Yesterday's Minneapolis Star-Tribune features an article on the increasing trend of complete smoking bans on college campuses. Instead of just banning smoking inside buildings and a reasonable distance outside the entrances, an increasing number of colleges are banning smoking completely on their campuses, even in remote outdoors locations where nonsmokers do not congregate or have to pass through.
In the article, anti-smoking advocates praise these measures and argue that they are justified because they are necessary to protect nonsmokers from secondhand smoke exposure. According to the article: "Many anti-smoking advocates are cheering the trend as a natural progression in the movement to protect people from second-hand smoke. Today's 18-year-olds grew up supporting smoke-free spaces, surveys show. 'Even five years ago, I was shocked at the thought of it [a ban],' said Katherine Morris, director of health services at the University of Minnesota, Duluth, which banished smoking last year. 'More people are saying that it's just not OK to have to live in somebody else's smoke.'"
In the article, one anti-smoking advocate speaks out against these measures: "Dr. Michael Siegel, professor at Boston University School of Public Health, has studied and testified in favor of smoking bans in bars and restaurants and considers himself "a strong anti-smoking advocate." But campus-wide bans "just do not make sense to me," he said. "They're not about protecting nonsmokers' health. They're about trying to change people's lifestyles. And that's a line which I don't think is appropriate to cross."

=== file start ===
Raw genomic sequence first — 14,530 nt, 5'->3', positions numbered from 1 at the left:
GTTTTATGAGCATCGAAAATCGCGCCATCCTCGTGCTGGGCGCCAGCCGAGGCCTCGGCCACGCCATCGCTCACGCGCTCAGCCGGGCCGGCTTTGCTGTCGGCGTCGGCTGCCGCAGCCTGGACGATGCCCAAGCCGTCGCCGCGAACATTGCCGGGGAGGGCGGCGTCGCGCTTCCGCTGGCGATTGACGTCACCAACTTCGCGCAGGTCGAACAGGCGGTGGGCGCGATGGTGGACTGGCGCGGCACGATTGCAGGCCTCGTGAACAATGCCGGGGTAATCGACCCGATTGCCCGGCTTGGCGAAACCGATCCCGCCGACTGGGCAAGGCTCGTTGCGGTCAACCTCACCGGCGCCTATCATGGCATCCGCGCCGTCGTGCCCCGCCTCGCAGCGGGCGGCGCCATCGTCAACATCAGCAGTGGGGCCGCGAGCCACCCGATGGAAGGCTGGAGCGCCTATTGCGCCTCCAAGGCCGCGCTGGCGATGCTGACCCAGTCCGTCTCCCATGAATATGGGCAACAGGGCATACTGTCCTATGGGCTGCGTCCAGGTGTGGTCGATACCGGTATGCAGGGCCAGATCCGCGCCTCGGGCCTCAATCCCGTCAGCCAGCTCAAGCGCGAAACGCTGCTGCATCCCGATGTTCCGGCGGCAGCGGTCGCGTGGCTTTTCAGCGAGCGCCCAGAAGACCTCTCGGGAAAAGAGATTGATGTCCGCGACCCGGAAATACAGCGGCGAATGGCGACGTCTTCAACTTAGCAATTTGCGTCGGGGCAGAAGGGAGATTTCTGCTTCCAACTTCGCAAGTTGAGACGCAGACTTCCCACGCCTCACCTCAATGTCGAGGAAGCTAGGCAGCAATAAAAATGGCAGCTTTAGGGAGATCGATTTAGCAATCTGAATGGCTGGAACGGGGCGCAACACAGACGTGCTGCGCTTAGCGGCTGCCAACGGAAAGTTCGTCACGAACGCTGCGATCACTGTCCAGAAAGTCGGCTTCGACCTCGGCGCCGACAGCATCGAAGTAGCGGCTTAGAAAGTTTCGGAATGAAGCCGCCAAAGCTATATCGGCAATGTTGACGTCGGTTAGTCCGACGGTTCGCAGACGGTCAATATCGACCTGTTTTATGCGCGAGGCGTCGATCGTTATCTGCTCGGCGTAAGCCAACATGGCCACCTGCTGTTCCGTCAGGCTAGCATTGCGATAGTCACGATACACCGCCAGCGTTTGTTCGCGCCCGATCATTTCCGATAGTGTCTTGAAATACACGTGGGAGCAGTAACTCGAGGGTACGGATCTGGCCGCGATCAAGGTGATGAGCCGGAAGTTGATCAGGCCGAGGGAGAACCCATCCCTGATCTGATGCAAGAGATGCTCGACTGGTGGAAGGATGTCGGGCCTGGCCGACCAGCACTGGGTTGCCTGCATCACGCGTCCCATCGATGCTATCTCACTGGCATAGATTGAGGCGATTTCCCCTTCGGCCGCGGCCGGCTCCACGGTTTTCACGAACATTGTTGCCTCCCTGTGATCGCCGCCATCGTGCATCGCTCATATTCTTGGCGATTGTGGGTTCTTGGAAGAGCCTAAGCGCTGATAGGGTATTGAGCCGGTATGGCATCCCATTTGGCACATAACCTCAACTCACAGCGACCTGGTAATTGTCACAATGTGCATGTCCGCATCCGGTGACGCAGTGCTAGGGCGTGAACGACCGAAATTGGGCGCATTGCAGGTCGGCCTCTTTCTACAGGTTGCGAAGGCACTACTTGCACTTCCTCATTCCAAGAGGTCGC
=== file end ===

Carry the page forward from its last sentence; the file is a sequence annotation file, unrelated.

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The arguments of the anti-smoking advocates supporting these measures just do not make sense. Of course I agree that nonsmokers should not have to breathe in tobacco smoke. However, there is no need to ban smoking entirely on a campus to achieve that purpose. You can't tell me that the real purpose of a campus-wide smoking ban is to protect nonsmokers from secondhand smoke. Whether conscious or not, I believe the real purpose is to protect nonsmokers from even having to see a smoker.
What is interesting is that in this article, the anti-smoking advocate who is quoted does not even advance the argument that the campus smoking ban is intended to promote health on campus (i.e., to encourage smokers to quit). Clearly then, some logic is missing in the argument. How do you get from a need to protect nonsmokers to a need to ban smoking entirely on the campus, even in remote [from buildings] outdoors locations?
It seems to me that the way you get there is the unconscious desire to protect nonsmokers from having to even see a smoker. It's not the smoke that these policies protect nonsmokers from, it's the smoker.
These policies go too far. They do cross the line and they do represent an unwarranted intrusion into individual autonomy.
Anti-smoking groups should re-think their support of these policies. But of course, they won't. In tobacco control, policies do not need to be justified.